American Machinist

Where the chips fall. (handling of oily chips from Northrop Corp.'s machine-tool operation)

WHERE THE CHIPS FALL

Prior to June 1989, chip handling at Northrop was little more than loading up roll-off bins and getting rid of the containment to whoever would take it.

The system in place at the company's plant in Hawthorne, Calif was typical of large companies handling large volumes of chips. After a shift, machine-tool operators would clean each of the 22 three-spindle gantry profile mills in the manufacturing area by shovelling chips into strategically situated holes in the floor. From there, a vacuum system powered by a 150-hp fan would push the chips at 60 mph through underground plumbing (18- to 21-in.-dia duct pipe), out of the facility, over a roadway, and into one of two cyclones, or separators, which would exhaust the conveyed air out of its top through a filtration system and drop the chips out of its bottom.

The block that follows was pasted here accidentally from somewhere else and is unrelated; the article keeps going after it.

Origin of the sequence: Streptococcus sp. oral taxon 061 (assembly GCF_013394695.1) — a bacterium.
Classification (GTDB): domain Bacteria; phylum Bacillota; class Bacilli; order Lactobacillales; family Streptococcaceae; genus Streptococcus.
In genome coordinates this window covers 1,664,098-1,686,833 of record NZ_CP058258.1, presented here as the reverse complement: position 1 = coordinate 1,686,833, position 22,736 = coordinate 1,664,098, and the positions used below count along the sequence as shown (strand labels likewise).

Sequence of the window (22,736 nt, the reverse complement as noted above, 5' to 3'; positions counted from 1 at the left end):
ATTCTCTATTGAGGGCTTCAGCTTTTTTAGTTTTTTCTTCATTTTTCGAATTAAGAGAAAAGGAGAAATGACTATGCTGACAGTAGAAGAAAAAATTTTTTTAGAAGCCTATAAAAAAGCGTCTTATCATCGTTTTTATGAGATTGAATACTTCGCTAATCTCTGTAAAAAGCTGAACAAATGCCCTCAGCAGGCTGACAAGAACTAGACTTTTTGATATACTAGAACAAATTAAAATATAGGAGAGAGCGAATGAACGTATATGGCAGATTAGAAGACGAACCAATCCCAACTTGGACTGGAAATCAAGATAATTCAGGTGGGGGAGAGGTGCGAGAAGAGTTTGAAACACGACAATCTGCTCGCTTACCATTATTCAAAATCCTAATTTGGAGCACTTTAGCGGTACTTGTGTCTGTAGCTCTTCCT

According to Al Krane, manager of plant engineering and energy management at Northrop, the chips, laden with coolant, would overflow two bins ("who knew when they were full?" he queried), creating a mess on the floor. The chips would then be stored for a period of time, often leaking, and finally transported off-site by a vendor whose containers leaked onto the roadways in the area.

Having a messy problem with chips on-site was one thing, but because there were leaks on the highways, it became an entirely different snag. To alleviate this problem, Krane purchased and modified new roll-off bins. "We had to build them in such a way that they would be as water-tight as possible and also covered to stop chips from becoming airborne during transit," he says.

Problem solved? Not quite

Because Northrop generates hazardous waste and also treats it, it issued a federal Resource Conservation and Recovery Act (RCRA) permit. …

Log in to your account to read this article – and millions more.